After several years of back-and-forth debate, U.S. regulators finalize a more relaxed set of mortgage standards. This new set of rules is a win for the real estate industry.
The Federal Reserve, Securities and Exchange Commission and Department of Housing and Urban Development approved the new rules for the mortgage-backed securities market, a day after three other agencies approved the standards. The regulators’ actions came over the objections of two SEC commissioners, who warned the rules would do little to prevent a return to the kind of lax mortgage underwriting that fueled the financial crisis.
The rules are intended to improve the quality of loans by giving banks a financial incentive to ensure mortgages can be repaid. The initial rules required that banks hold 5% of the risk of mortgages packaged and sold to investors or require a 20% borrower down payment. But regulators, concerned that overly stringent rules would harm the housing market’s recovery, backtracked on the 20% down payment.
Instead, banks will be able to avoid the 5% risk-retention requirement if they verify a borrower’s ability to pay back the loan and comply with other requirements, such as a requirement that a borrower’s debt payments not exceed 43% of their income. The rules represent an effort to ensure that more mortgage loans are available to consumers, officials said.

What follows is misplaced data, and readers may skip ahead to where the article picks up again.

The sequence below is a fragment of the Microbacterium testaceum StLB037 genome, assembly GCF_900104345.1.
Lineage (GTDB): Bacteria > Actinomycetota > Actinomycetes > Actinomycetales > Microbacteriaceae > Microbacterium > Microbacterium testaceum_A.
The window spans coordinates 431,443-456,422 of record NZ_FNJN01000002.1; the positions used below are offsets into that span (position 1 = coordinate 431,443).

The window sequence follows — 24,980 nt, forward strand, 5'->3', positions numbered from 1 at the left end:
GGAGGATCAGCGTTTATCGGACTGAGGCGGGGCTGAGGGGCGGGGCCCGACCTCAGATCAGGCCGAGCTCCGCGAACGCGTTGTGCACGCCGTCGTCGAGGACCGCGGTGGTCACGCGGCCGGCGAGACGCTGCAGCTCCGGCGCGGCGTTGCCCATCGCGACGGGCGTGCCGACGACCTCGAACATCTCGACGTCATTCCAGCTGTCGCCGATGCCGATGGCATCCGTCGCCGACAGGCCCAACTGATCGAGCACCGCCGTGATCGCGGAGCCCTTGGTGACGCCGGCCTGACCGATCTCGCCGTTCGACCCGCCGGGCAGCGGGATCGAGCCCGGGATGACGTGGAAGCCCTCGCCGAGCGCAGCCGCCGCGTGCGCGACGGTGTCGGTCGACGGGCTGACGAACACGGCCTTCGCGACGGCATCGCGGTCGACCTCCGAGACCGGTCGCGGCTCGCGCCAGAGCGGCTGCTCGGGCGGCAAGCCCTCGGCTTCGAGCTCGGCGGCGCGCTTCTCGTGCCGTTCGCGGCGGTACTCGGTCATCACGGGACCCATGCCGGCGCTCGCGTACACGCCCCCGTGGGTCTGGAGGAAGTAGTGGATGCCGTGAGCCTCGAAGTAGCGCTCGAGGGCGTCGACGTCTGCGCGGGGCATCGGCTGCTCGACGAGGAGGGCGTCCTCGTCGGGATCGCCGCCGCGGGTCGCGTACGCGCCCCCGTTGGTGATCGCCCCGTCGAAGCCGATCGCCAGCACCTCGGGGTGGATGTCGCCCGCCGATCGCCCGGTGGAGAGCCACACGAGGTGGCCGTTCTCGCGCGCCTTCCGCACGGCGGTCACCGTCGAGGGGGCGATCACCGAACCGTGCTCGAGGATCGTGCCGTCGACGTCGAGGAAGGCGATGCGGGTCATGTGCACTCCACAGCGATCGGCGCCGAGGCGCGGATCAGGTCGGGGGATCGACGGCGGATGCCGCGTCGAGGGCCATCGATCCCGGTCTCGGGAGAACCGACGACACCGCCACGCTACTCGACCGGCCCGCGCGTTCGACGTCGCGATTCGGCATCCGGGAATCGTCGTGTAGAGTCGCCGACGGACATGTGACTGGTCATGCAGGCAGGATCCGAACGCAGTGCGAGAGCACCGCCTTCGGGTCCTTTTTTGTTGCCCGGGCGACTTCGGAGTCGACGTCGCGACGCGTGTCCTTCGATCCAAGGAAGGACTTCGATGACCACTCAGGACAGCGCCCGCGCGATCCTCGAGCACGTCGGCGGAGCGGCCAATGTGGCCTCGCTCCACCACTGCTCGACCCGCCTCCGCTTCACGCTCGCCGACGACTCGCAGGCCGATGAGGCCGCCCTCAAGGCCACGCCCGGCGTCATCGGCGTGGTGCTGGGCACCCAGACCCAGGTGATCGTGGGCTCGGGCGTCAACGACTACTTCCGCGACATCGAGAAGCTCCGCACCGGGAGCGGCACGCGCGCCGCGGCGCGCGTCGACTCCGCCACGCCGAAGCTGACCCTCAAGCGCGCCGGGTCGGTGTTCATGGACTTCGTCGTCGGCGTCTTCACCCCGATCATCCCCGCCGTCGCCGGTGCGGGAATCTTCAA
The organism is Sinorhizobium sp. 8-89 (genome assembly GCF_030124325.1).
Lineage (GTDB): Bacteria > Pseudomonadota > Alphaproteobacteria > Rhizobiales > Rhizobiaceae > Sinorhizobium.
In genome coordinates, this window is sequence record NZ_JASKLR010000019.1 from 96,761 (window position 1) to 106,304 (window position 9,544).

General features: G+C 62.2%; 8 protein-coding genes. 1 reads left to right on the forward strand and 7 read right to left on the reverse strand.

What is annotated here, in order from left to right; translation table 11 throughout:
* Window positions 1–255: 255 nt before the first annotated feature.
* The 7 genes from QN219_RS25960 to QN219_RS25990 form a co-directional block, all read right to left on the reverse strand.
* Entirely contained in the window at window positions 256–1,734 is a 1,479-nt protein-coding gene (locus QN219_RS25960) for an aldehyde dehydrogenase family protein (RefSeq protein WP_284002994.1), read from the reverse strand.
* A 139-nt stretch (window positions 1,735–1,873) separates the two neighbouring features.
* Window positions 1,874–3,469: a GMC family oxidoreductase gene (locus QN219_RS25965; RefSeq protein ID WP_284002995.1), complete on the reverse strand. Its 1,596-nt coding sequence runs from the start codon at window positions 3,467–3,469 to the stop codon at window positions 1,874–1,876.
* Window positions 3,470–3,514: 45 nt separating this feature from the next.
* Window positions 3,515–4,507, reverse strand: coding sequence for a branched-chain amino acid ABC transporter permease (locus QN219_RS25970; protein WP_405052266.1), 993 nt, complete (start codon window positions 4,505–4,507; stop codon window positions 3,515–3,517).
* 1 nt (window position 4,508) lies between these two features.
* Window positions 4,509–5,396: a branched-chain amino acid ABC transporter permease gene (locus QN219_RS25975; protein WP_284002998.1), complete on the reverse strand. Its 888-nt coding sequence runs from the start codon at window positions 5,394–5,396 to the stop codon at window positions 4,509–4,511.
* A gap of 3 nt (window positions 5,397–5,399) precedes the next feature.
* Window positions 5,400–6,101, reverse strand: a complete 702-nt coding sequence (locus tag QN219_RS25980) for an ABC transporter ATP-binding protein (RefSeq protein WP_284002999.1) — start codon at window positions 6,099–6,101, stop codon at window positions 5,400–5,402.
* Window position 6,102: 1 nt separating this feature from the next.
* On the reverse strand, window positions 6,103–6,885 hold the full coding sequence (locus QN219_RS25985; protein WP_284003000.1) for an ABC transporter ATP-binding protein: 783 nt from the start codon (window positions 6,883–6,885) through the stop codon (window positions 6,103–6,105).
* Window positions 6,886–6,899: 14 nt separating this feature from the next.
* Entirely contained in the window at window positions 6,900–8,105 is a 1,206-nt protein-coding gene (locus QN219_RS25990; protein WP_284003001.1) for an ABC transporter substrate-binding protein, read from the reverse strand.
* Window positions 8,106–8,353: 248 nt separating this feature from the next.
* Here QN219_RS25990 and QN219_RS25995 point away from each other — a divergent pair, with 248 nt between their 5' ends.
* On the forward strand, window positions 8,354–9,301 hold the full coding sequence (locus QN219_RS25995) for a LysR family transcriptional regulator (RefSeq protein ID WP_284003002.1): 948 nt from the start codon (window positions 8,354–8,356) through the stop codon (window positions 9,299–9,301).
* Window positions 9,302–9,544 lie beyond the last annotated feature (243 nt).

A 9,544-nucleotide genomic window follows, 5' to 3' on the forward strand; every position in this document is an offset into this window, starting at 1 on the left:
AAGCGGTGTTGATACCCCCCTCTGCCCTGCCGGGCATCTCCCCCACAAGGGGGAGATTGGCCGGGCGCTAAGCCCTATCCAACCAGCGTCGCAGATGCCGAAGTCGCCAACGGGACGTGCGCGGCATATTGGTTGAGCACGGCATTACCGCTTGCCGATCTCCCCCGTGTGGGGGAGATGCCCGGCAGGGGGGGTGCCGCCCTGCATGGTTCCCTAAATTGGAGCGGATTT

These new set of rules will hopefully avoid a repeat of the real estate melt-down in 2008. The regulation is “another important step in implementing the Dodd-Frank Act and in enhancing stability in the securitization market,” said Fed Chairwoman Janet Yellen.
The rule, which goes into effect in fall 2015, will be reviewed for its impact on the economy four years later, and every five years after that.
For more information, visit yesterday’s article in the Wall Street Journal.